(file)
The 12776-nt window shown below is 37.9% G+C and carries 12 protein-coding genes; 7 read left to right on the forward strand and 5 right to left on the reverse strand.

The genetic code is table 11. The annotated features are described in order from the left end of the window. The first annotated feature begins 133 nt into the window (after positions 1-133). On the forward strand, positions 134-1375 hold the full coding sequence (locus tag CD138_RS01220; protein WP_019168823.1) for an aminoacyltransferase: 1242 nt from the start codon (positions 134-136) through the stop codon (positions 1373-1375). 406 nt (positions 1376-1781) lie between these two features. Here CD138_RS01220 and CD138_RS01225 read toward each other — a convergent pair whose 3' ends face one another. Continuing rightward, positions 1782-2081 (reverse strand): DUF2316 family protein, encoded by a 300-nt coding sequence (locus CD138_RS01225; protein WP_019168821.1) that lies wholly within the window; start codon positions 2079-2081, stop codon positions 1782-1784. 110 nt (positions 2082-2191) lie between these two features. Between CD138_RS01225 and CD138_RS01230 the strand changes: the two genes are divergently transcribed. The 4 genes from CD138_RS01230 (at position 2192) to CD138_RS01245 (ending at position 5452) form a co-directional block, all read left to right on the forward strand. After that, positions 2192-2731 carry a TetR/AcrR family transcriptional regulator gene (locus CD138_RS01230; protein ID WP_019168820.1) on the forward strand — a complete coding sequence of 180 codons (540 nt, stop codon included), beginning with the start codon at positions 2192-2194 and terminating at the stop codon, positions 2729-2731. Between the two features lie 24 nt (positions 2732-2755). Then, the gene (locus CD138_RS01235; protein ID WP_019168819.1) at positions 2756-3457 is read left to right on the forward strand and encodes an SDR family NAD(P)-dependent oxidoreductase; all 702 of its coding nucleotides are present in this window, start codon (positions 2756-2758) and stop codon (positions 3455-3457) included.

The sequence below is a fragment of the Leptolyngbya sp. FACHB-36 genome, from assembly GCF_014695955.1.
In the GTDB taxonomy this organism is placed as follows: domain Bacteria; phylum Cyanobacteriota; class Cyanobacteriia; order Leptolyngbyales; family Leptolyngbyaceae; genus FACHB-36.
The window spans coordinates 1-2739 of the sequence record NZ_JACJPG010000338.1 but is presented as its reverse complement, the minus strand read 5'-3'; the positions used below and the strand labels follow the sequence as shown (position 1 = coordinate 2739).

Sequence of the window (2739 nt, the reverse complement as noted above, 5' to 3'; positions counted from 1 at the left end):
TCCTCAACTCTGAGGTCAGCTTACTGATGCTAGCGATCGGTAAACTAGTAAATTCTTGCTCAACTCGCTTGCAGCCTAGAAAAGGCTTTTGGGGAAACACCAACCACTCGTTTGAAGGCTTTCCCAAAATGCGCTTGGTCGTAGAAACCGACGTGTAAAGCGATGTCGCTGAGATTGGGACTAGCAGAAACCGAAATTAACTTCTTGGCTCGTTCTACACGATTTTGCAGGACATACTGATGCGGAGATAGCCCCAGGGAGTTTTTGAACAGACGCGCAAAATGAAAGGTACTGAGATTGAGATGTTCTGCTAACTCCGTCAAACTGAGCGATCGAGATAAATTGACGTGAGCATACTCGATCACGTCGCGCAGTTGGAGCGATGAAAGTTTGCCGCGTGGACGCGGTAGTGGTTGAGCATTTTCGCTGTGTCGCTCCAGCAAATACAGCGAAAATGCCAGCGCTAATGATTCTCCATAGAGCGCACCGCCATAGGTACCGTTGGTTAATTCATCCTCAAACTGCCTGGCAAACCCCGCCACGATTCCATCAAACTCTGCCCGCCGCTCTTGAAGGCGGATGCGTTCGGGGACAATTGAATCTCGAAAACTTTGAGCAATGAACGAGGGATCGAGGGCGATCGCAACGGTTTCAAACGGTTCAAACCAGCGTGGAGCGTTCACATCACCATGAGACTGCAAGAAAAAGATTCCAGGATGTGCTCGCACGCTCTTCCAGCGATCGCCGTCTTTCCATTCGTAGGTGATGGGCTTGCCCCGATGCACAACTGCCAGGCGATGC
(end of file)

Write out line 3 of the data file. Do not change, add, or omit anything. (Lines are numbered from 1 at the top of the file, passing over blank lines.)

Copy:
The sequence below is a fragment of the Leptolyngbya sp. FACHB-36 genome, from assembly GCF_014695955.1.